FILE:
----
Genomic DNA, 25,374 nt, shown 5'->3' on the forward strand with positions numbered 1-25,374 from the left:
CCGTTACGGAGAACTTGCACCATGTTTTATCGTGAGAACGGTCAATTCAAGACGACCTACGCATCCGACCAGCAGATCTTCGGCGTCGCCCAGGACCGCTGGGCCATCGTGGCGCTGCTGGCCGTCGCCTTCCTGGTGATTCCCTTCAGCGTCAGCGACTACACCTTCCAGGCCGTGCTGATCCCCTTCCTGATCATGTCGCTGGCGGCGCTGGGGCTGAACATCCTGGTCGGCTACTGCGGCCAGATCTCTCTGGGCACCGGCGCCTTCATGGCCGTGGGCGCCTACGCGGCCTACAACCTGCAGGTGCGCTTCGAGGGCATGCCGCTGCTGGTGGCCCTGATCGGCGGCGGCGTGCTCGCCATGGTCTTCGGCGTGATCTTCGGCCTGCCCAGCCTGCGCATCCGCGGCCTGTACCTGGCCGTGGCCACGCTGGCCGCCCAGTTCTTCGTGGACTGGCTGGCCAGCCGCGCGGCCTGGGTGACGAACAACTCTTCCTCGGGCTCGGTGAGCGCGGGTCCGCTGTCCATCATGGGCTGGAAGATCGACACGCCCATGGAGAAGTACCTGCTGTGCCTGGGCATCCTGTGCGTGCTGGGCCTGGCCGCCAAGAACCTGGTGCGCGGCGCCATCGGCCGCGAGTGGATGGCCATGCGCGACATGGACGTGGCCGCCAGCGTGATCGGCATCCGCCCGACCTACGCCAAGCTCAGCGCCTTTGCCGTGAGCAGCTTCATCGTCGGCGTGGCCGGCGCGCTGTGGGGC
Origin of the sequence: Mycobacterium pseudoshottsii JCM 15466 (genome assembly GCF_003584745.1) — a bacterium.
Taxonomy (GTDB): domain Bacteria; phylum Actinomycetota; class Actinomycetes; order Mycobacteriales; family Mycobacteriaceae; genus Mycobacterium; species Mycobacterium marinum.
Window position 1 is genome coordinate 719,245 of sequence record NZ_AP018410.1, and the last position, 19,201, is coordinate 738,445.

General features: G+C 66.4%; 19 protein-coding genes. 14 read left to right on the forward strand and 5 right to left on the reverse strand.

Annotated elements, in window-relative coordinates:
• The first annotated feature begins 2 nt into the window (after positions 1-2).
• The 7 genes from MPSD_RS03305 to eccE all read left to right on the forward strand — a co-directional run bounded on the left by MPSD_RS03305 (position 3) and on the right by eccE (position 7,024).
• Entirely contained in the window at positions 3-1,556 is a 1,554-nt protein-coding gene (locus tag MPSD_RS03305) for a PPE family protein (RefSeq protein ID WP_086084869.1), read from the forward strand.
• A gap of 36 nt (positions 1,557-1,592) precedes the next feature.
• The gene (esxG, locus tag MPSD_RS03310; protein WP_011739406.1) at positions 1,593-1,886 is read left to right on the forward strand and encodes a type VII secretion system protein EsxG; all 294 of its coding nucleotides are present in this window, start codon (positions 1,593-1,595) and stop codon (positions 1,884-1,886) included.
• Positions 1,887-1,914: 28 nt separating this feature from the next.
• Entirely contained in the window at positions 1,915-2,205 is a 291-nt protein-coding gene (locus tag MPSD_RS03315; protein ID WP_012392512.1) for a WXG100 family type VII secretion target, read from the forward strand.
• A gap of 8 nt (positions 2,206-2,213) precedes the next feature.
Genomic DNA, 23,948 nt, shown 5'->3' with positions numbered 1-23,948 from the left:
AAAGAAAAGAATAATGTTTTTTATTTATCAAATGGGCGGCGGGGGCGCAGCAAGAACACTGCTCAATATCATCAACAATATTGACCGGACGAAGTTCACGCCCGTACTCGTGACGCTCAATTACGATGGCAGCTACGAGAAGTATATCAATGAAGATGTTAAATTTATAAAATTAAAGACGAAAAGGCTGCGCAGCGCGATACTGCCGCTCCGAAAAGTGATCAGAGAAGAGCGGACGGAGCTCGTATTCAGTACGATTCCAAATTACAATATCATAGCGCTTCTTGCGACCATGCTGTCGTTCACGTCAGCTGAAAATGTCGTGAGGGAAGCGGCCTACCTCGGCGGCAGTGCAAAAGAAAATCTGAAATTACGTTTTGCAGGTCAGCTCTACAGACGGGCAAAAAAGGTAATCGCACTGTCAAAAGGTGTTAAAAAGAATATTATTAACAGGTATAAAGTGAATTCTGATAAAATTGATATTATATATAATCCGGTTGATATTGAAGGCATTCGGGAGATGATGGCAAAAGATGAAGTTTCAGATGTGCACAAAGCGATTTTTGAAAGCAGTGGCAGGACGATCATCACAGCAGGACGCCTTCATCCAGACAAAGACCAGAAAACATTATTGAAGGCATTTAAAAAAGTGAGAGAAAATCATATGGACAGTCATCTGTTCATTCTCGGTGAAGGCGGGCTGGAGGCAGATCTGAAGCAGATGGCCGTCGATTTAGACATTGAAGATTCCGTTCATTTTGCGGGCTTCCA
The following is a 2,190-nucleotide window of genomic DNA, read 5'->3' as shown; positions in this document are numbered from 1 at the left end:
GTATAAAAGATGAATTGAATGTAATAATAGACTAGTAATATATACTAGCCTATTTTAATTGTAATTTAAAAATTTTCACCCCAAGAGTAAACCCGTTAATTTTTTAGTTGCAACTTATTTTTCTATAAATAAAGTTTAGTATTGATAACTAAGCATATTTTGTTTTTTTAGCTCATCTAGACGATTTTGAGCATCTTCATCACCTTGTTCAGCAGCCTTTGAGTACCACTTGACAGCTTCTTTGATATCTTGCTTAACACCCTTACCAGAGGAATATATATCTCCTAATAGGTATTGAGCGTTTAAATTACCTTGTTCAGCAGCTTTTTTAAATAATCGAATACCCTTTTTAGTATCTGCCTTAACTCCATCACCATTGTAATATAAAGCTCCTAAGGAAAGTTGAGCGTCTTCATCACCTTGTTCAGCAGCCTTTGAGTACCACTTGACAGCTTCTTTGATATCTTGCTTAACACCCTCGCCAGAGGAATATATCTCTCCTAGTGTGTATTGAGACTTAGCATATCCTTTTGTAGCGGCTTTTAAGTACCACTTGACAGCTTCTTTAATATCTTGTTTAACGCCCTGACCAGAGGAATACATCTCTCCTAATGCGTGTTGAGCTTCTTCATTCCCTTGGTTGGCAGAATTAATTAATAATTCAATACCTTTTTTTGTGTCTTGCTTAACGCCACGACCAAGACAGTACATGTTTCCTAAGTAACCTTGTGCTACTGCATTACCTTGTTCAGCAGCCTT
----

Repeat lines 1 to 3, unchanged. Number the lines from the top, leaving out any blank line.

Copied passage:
Genomic DNA, 25,374 nt, shown 5'->3' on the forward strand with positions numbered 1-25,374 from the left:
CCGTTACGGAGAACTTGCACCATGTTTTATCGTGAGAACGGTCAATTCAAGACGACCTACGCATCCGACCAGCAGATCTTCGGCGTCGCCCAGGACCGCTGGGCCATCGTGGCGCTGCTGGCCGTCGCCTTCCTGGTGATTCCCTTCAGCGTCAGCGACTACACCTTCCAGGCCGTGCTGATCCCCTTCCTGATCATGTCGCTGGCGGCGCTGGGGCTGAACATCCTGGTCGGCTACTGCGGCCAGATCTCTCTGGGCACCGGCGCCTTCATGGCCGTGGGCGCCTACGCGGCCTACAACCTGCAGGTGCGCTTCGAGGGCATGCCGCTGCTGGTGGCCCTGATCGGCGGCGGCGTGCTCGCCATGGTCTTCGGCGTGATCTTCGGCCTGCCCAGCCTGCGCATCCGCGGCCTGTACCTGGCCGTGGCCACGCTGGCCGCCCAGTTCTTCGTGGACTGGCTGGCCAGCCGCGCGGCCTGGGTGACGAACAACTCTTCCTCGGGCTCGGTGAGCGCGGGTCCGCTGTCCATCATGGGCTGGAAGATCGACACGCCCATGGAGAAGTACCTGCTGTGCCTGGGCATCCTGTGCGTGCTGGGCCTGGCCGCCAAGAACCTGGTGCGCGGCGCCATCGGCCGCGAGTGGATGGCCATGCGCGACATGGACGTGGCCGCCAGCGTGATCGGCATCCGCCCGACCTACGCCAAGCTCAGCGCCTTTGCCGTGAGCAGCTTCATCGTCGGCGTGGCCGGCGCGCTGTGGGGC
Origin of the sequence: Mycobacterium pseudoshottsii JCM 15466 (genome assembly GCF_003584745.1) — a bacterium.